9-year-old Molly Sampson has a passion for fossil hunting. Her hobby recently led her to make a rare discovery on the shores of Maryland, where she found a tooth belonging to the megalodon, a shark species that lived millions of years ago. The fossil’s size surprised experts, and it’s just one of the several similar specimens that the young archaeology enthusiast has in her collection.
Molly and her 17-year-old sister Natalie share a love for fossil hunting, with Molly expressing her desire to become a paleontologist in the future. Last year, for Christmas, the sisters requested waders to better pursue their hobby.
On Christmas morning, the sisters and their father went to Calvert Cliffs Park to search for fossils, and it was there that Molly made her discovery. She found a fossilized tooth that was larger than her hand. As with previous finds, the family took the specimen to the Calvert Marine Museum in Solomons for further examination. Paleontologist Stephen Godfrey, who has been evaluating the fossils found by the girls for years, was impressed by Molly’s latest discovery. He confirmed that the tooth belonged to the megalodon, a prehistoric shark that lived around 15 million years ago and measured 13-15 meters in length.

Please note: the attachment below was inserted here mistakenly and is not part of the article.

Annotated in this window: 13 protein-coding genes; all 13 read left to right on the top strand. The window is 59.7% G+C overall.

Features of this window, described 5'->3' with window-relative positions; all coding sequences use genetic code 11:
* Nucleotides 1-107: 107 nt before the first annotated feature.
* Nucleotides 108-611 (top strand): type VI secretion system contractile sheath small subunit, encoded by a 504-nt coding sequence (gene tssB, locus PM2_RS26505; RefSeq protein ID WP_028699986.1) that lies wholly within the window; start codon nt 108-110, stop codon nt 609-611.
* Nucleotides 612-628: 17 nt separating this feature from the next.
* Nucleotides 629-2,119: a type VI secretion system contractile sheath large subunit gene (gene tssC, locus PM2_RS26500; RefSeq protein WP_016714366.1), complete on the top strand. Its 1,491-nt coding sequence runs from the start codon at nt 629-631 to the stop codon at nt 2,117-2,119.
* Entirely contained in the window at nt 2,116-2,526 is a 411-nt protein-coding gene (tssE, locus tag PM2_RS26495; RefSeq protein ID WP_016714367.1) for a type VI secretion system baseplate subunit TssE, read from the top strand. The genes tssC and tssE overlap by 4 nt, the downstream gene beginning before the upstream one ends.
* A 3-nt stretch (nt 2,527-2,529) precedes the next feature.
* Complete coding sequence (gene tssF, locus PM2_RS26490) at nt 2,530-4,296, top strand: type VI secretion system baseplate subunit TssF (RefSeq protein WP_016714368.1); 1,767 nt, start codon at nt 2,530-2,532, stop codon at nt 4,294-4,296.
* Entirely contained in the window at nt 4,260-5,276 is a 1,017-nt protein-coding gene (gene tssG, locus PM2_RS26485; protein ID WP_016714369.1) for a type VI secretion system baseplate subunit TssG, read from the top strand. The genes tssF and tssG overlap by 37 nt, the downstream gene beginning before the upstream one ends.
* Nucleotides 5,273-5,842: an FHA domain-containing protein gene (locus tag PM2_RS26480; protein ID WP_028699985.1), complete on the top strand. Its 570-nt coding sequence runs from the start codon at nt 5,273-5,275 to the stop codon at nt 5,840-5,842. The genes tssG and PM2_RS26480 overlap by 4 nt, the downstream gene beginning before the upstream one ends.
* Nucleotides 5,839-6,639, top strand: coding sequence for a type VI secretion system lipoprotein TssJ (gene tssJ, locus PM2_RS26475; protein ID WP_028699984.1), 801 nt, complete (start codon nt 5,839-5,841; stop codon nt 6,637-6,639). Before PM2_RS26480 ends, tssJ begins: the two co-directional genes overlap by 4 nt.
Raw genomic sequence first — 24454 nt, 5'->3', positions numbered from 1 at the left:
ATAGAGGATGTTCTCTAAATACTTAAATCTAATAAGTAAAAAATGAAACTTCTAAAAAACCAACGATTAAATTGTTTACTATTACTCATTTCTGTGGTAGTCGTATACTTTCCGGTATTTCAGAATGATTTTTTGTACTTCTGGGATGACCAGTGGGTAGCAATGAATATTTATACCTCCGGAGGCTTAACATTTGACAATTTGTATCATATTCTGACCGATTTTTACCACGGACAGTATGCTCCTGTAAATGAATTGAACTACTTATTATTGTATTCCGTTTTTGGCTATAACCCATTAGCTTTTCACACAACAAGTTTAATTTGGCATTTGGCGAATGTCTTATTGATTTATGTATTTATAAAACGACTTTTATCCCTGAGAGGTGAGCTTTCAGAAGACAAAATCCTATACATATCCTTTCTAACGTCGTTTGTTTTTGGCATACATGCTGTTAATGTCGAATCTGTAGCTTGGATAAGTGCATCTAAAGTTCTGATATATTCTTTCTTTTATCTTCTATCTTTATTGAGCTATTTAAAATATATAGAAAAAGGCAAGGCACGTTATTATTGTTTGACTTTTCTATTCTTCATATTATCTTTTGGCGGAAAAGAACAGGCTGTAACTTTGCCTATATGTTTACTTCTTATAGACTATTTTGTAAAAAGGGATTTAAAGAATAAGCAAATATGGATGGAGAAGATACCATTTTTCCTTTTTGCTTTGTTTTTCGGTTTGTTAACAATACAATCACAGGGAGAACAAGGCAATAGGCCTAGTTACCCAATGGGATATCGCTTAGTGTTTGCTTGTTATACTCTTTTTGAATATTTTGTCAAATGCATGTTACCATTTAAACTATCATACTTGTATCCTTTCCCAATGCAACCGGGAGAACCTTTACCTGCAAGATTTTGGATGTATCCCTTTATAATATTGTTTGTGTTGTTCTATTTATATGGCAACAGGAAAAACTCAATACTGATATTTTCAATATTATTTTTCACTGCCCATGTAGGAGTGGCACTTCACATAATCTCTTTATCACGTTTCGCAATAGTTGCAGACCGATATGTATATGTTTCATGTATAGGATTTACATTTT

The megalodon, or Otodus megalodon or Carcharocles megalodon, was a species of shark that lived between 23 and 3 million years ago. It was the largest known predatory fish and existed in all oceans except those surrounding Antarctica. According to scientists, megalodons could reach up to 16 meters in length and weigh up to 60 tons.
“Teeth of this size are really rare,” said Godfrey, who added that while megalodon teeth are found regularly along Calvert Cliffs, ones of this size are truly rare. The discovery is a testament to Molly’s passion and dedication to fossil hunting at such a young age. It’s clear that her hobby has led to not just personal joy and satisfaction but also valuable contributions to the field of paleontology.